sustainable architecture
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What is sustainable architecture and why is it important for smart cities?

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Author | M. Martínez Euklidiadas

Sustainable architecture is a form of architecture that seeks to minimize the impact of buildings, protect the environment, optimize resources and even ensure the wellbeing of people or the economy after the construction work. Given the pressure currently being put on Earth by humans, sustainable architecture is now unavoidable and the only feasible future.

Fundamental principles of sustainable architecture

The sustainable architecture concept came about in 1987 with the report by the minister Gro Harlem Brundtland entitled Our Common Future (also called the Brundtland Report), in which a generic definition of sustainability was used beyond the environmental definitions, which undoubtedly form the hard core of the fundamental principles of sustainable architecture:

● The impact during construction, operation and demolition must be as minimal as possible.

Locally sourced materials, with low energy and embodied carbon dioxide must be used.

○ Passive heating and cooling systems should be prioritized, as well as hyperlocal sources of energy.

○ The materials used in the construction must be able to be reused at the end of their useful life.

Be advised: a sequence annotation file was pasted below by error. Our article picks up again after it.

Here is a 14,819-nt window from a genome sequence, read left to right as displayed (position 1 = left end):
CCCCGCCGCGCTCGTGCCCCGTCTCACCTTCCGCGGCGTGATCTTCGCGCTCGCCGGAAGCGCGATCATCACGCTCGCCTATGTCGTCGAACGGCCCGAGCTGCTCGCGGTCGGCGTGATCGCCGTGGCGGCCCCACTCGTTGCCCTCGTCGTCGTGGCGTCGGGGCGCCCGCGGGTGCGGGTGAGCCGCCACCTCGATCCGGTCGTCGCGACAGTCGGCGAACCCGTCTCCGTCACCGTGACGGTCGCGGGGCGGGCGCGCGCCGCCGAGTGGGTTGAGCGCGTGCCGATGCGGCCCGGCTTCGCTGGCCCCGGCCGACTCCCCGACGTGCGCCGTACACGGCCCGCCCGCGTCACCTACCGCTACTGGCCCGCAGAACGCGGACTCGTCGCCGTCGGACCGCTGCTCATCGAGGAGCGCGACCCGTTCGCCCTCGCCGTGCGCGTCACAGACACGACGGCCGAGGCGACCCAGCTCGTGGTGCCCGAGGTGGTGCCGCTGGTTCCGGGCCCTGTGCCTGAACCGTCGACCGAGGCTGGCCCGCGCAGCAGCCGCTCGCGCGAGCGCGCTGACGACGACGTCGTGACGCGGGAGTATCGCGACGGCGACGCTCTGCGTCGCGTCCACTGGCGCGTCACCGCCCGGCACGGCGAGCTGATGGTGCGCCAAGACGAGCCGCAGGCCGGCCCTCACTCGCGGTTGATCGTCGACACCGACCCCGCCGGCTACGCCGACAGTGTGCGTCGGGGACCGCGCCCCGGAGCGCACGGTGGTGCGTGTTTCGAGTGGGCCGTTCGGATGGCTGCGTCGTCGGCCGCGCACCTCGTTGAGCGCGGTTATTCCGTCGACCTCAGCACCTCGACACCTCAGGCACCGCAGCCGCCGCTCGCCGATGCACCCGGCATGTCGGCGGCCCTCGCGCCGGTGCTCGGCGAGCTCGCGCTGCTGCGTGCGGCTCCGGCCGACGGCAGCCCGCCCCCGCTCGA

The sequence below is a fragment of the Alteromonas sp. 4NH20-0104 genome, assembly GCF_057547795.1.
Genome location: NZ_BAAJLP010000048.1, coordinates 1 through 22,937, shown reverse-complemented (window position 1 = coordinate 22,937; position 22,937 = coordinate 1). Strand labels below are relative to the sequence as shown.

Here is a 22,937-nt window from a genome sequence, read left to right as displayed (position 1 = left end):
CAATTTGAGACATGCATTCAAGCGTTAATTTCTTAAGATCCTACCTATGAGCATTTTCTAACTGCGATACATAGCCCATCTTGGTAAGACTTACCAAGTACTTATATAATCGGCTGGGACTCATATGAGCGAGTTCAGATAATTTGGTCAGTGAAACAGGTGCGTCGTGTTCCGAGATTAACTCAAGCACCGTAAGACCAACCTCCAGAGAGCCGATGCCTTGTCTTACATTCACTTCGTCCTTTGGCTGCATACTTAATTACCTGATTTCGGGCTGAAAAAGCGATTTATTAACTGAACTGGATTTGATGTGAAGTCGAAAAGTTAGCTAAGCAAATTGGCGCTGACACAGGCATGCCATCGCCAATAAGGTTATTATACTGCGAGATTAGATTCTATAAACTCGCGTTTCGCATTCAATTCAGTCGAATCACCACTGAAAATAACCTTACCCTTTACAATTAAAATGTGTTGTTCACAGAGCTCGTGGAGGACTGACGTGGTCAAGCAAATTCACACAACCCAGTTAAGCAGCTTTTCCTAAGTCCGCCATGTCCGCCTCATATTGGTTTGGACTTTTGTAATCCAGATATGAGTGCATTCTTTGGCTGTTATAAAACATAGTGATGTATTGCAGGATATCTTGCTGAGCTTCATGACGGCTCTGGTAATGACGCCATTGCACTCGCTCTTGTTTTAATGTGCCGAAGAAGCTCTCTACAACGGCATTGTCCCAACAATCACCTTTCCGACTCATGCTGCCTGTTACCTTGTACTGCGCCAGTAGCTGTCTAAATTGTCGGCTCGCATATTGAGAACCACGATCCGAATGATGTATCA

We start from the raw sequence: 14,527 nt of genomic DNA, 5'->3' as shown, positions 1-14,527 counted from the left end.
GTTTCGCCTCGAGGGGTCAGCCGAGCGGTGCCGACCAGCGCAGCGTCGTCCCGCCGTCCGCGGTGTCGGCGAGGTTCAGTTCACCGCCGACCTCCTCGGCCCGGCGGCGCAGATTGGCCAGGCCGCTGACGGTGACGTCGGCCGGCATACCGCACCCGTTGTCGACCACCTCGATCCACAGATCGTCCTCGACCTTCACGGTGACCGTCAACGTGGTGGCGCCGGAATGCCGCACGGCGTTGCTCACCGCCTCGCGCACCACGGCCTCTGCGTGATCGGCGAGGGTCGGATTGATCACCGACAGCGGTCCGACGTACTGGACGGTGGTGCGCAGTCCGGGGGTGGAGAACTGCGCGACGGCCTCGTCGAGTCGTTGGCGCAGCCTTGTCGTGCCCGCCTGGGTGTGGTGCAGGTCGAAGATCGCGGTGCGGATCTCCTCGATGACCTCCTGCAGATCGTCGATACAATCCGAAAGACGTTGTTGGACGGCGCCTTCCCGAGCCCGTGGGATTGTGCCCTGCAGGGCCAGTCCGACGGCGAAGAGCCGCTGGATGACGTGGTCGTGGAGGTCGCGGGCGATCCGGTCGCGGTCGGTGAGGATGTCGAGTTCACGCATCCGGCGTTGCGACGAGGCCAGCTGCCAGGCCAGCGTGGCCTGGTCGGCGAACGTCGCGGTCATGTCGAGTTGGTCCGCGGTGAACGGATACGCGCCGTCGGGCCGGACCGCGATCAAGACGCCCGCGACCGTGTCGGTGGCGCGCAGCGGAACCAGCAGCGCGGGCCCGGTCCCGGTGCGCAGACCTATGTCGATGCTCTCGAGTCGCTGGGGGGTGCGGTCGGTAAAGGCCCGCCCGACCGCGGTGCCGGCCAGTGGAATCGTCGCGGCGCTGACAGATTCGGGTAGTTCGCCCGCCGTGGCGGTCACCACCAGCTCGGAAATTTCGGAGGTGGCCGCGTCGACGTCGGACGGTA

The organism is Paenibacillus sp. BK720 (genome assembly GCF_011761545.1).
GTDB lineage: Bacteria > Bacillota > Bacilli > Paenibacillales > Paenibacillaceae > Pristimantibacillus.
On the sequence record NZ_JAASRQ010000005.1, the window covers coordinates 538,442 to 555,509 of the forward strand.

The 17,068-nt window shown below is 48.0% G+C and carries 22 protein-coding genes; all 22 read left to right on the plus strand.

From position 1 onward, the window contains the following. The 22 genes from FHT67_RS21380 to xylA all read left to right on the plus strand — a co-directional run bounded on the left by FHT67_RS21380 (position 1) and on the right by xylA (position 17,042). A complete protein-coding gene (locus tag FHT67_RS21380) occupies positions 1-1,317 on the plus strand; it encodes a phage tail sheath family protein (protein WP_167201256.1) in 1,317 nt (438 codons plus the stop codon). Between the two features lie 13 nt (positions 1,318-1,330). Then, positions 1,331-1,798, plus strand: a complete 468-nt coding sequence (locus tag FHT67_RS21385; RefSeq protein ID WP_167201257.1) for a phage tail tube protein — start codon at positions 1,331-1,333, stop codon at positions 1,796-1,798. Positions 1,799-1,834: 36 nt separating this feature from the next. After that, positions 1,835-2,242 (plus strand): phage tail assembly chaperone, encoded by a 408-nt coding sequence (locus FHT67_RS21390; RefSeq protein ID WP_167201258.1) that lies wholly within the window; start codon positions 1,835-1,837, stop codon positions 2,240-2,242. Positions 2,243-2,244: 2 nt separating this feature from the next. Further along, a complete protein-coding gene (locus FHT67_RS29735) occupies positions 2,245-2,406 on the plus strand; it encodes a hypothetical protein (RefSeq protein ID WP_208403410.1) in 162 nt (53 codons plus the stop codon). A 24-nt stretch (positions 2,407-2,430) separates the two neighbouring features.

● The building must be designed and looked after in order to be as durable as technically feasible. Continuous demolition and construction must be avoided.

● In as far as possible, underutilized spaces should be avoided, by means of multi-use rooms.

Furthermore, architecture is not alone, but rather it falls with urban planning, the impact of which must also be reduced through its own principles.

Benefits and advantages of sustainable architecture

Obviously, a significant environmental impact reduction is an advantage to be taken into account. However, there are also some co-benefits such as improving the health and wellbeing of both occupants and nearby residents.

When a building removes gas lines to heat it with heat pumps, local chemical pollution is reduced. And if passive thermal control systems are used, local thermal pollution is avoided too.

High-use (multi-use) buildings are often the point of origin of the social and associative fabric of the neighborhood, and the nexus of new social movements.

We should also remember than a more efficient use of resources also tends to be cheaper in the long term.

What are the current trends in sustainable architecture?

sustainable architecture 2

The popularity of sustainable architecture is constantly on the rise, as people become more aware of how necessary it is. Some of its trends include:

● Combining a concrete base with a timber structure for upper floors in mixed construction buildings.

● Prioritizing passive design is critical in terms of environmental and economic sustainability in the long term: if the building cools itself, all the better in a Net Zero setting.

● Traceability of local low impact incorporated materials and a return to light materials such as bamboo or fibers. This traceability enables the future circularity of materials.

● In the urban layout, designing connected buildings with collective public transport networks, since a significant part of the building depends on its isolation and the need to use a private vehicle.

The challenges of sustainable architecture

The greatest challenge of sustainable architecture is probably the apparent high price compared to unsustainable architecture, the low sum of which is not because it is more efficient, but rather because costs are outsourced. Eco-friendly materials have a higher price but a lower cost. The price of unsustainable materials must cover that cost.

Images | Vitalii Mazur, Pawel Czerwinski

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